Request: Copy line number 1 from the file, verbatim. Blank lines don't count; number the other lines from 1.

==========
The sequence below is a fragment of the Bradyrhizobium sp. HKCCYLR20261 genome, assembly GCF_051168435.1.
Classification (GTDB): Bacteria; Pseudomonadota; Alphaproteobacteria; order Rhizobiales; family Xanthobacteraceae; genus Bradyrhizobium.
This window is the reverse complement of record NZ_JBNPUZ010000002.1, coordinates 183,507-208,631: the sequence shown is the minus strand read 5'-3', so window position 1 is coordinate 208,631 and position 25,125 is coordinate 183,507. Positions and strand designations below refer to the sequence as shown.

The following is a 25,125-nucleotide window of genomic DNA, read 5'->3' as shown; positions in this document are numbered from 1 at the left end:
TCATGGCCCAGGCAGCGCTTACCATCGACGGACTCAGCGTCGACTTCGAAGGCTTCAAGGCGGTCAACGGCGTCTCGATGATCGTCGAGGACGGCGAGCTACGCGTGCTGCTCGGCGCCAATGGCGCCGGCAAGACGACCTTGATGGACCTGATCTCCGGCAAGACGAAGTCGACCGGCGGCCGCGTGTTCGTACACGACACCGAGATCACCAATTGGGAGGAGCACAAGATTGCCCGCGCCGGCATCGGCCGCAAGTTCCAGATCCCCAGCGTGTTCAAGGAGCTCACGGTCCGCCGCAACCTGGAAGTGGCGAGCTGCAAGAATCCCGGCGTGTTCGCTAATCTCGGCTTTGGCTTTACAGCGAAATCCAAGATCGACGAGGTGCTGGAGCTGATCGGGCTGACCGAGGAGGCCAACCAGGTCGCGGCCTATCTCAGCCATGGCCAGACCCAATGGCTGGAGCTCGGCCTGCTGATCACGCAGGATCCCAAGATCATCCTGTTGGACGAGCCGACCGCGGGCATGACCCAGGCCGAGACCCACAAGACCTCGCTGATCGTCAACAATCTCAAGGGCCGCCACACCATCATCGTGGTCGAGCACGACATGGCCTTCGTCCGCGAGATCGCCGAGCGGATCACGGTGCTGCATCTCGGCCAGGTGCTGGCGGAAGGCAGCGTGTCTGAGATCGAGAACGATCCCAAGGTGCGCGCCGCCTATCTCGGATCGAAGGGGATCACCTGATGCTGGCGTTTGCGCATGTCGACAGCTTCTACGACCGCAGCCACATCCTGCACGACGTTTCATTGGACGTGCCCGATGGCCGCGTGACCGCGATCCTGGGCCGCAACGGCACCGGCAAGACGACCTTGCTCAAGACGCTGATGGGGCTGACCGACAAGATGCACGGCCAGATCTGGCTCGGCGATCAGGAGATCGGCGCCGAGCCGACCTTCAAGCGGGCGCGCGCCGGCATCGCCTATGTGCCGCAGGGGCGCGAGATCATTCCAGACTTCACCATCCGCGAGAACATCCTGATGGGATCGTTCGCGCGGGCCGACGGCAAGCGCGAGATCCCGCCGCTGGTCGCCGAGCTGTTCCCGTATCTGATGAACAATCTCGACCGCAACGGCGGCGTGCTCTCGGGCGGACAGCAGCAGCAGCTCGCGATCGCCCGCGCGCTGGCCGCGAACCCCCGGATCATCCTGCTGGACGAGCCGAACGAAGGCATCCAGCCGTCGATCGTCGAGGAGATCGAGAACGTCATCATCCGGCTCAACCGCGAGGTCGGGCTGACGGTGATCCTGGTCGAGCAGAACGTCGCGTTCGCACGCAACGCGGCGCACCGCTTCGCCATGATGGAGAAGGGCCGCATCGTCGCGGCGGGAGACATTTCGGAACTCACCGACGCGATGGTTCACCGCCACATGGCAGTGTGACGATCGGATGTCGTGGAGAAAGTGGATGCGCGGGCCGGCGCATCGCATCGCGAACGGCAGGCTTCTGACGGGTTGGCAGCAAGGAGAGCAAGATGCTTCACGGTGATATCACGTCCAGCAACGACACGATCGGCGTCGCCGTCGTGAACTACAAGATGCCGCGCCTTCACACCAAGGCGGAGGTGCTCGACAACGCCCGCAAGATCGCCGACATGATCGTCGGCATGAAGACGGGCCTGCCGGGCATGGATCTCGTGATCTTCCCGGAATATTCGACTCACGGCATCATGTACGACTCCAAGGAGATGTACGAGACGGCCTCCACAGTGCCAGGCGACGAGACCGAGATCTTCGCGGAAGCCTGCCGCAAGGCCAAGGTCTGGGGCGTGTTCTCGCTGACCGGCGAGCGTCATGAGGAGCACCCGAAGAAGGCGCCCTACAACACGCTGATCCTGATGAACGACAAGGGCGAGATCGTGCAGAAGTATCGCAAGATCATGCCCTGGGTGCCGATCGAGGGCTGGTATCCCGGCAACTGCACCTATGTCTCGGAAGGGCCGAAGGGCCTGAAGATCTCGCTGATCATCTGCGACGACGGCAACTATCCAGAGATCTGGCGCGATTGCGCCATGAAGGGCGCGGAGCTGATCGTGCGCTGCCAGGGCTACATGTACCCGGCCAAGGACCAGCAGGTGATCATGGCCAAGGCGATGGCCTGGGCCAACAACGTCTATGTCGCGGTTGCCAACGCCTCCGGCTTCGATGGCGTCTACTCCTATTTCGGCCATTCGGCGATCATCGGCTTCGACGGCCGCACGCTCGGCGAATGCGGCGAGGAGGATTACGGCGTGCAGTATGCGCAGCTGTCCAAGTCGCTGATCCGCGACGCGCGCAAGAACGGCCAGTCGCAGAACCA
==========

The sequence below is a fragment of the Bradyrhizobium sp. HKCCYLR20261 genome, assembly GCF_051168435.1.